Roy Oshiro and Canada’s Okinawan Roots
When I met Oyama Seishin, head of the Canada Association of Okinawa my first night in Naha this April, he told me he wanted me to meet an elder, a Mr. Roy Oshiro. A field trip to explore the origins of Ryukyuan emigration to Canada had brought me to Okinawa and the idea of meeting an Okinawan Canadian elder was intriguing.
Mr. Oyama, whose own father emigrated to Canada in 1917, turned out to be a fountain of wisdom. Not only had he been actively promoting Okinawa-Canada relations for many years, he was in close touch with the Okinawa Kenjin Kai groups in Vancouver, Calgary, Lethbridge and Toronto.
That Monday morning dawned windy but clear in Naha. Oyama Seishin and I drove through the neighbourhoods that fan out from downtown Naha in a continuous wave of dense suburbs. We passed the large US bases that occupy huge tracts of land and from which supersonic jets scream into the sky on a regular basis.
Unlike Japan proper, which regained its sovereignty on April 28, 1952, Okinawa became a US military colony (protectorate) after the war and remained so for 25 years. The Japanese government only gained control over Okinawa in 1972. Even then Okinawa did not really regain its freedom. The military bases on this small island continued to dominate the landscape and the economy despite continuing protests by many islanders.
After a 45-minute drive, we arrived at a concrete two story building in Uruma city, the home of Roy Oshiro. The first floor includes a carport and a separate suite and the upstairs is a modest flat. The varnished wood framing in the living room suggests a hint of Canada.
Roy’s wife, a native Ryukyuan, met us at the genkan and went to fetch Roy: “Chotto yoko ni natta” (“he laid down for a bit”). Roy quickly appeared. A tall gentleman, with silver hair, a sharp nose, and a sparkle in his eye, he reminded me of my own father in his later years. “So, you’re from Canada, eh—welcome” he said in fluent English, switching quickly and effortlessly to and from Japanese.
Roy, it turns out was born in Brandon, Manitoba in 1921. In his eighty-eighth year, Roy’s mind remains sharp and he kindly shared his family history with us.
Worried that he would soon be conscripted into the Japanese imperial army, Roy’s father, Kamasuke, left Okinawa in 1907 with a group of contract labourers heading for Hawai’i. His dad’s passport, which Roy still has and allowed us to photograph, bears his Okinawan name, Ogusuku Kamasuke. The family name, Ogusuku is the Okinawan reading of the characters for “big castle.” Only after arriving in Canada and having faced discrimination within the Japanese Canadian community, did his father adopt the Japanese reading, changing his name from Ogusuku to Oshiro.
After a year in Hawai’i, he left for Canada, going to work on the CPR in Kenora, Ontario. He held a myriad of jobs—farming in Nanaimo, working in the hotels in Lake Louise. In 1918 he returned to Okinawa to get married. The mayor of Gushikawa village was a cousin and he acted as a go between. In 1919, Kamasuke returned to Canada with his new bride, Masako.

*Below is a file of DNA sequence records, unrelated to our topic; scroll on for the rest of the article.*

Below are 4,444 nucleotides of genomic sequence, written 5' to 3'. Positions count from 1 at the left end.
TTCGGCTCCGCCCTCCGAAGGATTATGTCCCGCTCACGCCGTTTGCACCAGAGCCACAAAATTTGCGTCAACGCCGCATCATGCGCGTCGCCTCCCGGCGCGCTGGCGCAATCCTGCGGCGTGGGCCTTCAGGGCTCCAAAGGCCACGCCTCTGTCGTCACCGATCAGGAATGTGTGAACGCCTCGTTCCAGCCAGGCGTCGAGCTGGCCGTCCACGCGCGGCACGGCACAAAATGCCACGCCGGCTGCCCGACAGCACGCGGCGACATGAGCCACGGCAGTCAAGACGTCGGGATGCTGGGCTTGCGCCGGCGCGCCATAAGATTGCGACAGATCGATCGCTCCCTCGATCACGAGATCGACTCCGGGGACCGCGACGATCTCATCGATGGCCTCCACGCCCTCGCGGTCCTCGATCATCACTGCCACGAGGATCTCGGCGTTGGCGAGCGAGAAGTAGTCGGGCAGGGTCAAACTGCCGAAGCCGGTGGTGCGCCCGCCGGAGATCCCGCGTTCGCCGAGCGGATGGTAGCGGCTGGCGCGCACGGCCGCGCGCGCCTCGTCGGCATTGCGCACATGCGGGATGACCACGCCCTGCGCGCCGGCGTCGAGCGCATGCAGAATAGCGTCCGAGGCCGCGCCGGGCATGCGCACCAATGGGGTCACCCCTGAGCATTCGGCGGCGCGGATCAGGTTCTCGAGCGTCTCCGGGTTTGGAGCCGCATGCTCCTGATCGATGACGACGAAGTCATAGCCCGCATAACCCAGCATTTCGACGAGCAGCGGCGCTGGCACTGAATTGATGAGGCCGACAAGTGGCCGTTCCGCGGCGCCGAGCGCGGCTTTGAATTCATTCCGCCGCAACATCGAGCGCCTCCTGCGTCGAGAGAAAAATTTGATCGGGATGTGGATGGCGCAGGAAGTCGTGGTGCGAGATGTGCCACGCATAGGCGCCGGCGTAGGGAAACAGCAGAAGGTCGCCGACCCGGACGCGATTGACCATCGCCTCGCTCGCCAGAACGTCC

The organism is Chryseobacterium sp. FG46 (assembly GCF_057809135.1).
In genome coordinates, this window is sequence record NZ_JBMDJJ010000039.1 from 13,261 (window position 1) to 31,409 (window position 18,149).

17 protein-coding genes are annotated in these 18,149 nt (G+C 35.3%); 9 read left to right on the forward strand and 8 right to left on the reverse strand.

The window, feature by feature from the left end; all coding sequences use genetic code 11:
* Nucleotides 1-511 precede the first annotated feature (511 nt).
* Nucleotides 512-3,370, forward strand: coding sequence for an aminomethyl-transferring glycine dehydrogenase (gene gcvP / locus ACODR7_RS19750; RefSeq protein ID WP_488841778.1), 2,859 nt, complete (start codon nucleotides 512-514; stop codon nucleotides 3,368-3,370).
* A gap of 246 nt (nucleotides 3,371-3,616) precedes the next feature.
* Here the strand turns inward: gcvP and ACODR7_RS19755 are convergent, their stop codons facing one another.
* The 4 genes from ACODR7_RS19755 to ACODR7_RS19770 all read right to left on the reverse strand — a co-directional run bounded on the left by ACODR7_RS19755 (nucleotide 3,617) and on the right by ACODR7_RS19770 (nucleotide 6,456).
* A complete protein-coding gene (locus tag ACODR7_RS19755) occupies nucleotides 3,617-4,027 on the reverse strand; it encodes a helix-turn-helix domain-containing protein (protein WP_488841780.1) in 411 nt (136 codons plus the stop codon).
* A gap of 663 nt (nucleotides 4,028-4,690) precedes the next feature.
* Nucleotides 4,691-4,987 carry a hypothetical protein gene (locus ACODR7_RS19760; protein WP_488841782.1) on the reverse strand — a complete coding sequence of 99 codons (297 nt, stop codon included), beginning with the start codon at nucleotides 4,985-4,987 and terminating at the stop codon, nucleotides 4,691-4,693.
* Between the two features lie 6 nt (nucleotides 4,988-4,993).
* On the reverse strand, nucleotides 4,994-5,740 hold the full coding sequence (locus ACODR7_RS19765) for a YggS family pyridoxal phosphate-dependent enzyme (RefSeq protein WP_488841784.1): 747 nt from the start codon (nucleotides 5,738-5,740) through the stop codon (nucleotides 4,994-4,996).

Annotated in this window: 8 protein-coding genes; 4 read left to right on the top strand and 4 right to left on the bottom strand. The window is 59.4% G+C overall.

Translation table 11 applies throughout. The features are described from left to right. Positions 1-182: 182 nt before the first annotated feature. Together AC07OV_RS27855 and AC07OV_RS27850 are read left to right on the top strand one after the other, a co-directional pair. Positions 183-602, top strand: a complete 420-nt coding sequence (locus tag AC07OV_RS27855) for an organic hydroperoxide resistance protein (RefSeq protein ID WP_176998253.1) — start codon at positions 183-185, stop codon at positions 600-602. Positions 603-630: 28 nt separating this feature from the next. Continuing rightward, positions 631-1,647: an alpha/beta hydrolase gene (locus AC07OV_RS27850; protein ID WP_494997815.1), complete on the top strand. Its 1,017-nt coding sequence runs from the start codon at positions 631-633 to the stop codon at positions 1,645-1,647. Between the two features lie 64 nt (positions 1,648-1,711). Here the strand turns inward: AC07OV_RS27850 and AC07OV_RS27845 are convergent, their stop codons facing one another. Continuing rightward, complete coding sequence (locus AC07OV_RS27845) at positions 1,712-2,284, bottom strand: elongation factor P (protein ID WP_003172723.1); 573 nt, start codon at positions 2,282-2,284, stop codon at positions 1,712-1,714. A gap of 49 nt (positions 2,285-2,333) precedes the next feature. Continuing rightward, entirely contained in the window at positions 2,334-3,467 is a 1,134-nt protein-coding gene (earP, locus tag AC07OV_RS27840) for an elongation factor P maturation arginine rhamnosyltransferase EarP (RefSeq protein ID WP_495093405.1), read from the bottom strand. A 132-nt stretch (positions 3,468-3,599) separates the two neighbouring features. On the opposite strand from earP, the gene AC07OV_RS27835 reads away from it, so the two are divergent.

They eventually settled in Vancouver and founded a thriving business, B.C. Wood and Coal. They raised their family, which by the 1920s included Roy and two younger brothers, George and Aki.
The depression, however, created hardships and the family made the difficult decision for Masako and the three children to return to Okinawa. Roy remembered the couple of years going to school in Okinawa, running around in bare feet and in shorts.
The family returned to Canada in 1932 and Roy attended Templeton and Britannia high schools.
The virulent racism that attended the war with Japan brought years of trials and tribulation for the family. Roy recalls that his Dad had mixed feelings and said to the family, “Dou shiyou?” (what should we do). That decision was soon made for them as the King government forced the uprooting of all Japanese Canadians.
Kamasuke and his family left BC for the sugar beet farms of Alberta, eventually settling in Coaldale. During the uprooting and dislocation, B.C. Wood and Coal was sold out from under them and the family struggled to make ends meet, as did many others.
Roy, then in his twenties, was able to take teacher’s training in Alberta in 1943 because of labour shortages during the war. He began teaching in a Hutterite community in Alberta. Roy went on to teach in other public schools and among the students he taught was the renowned writer, Joy Kogawa.
Roy had been greatly impressed by Christians who had helped people during the hard years. He in turn decided to become a minister. He was ordained and in 1955 went to Okinawa as a missionary. He never left.
Roy was a missionary unlike many—his familial roots and his own experience growing up in Okinawa for a few years made living and working in Okinawa a constant homecoming.
Roy told us, “I’m an Okinawan but I’m a Canadian too.” He returned to Canada on a number of occasions including in 2000 for the 100th anniversary commemoration of the arrival of the first Okinawan, Makishi Anson, to Canada.
An Okinawan Canadian elder, Roy is a living symbol of those whose life trajectories spanned the East China sea across the Pacific to Canada.
John Price is associate professor of history at the University of Victoria. He is currently working on a transpacific anthology of Asian Canadian lives and is looking for further information on Ryukuans in Canada. Contact firstname.lastname@example.org.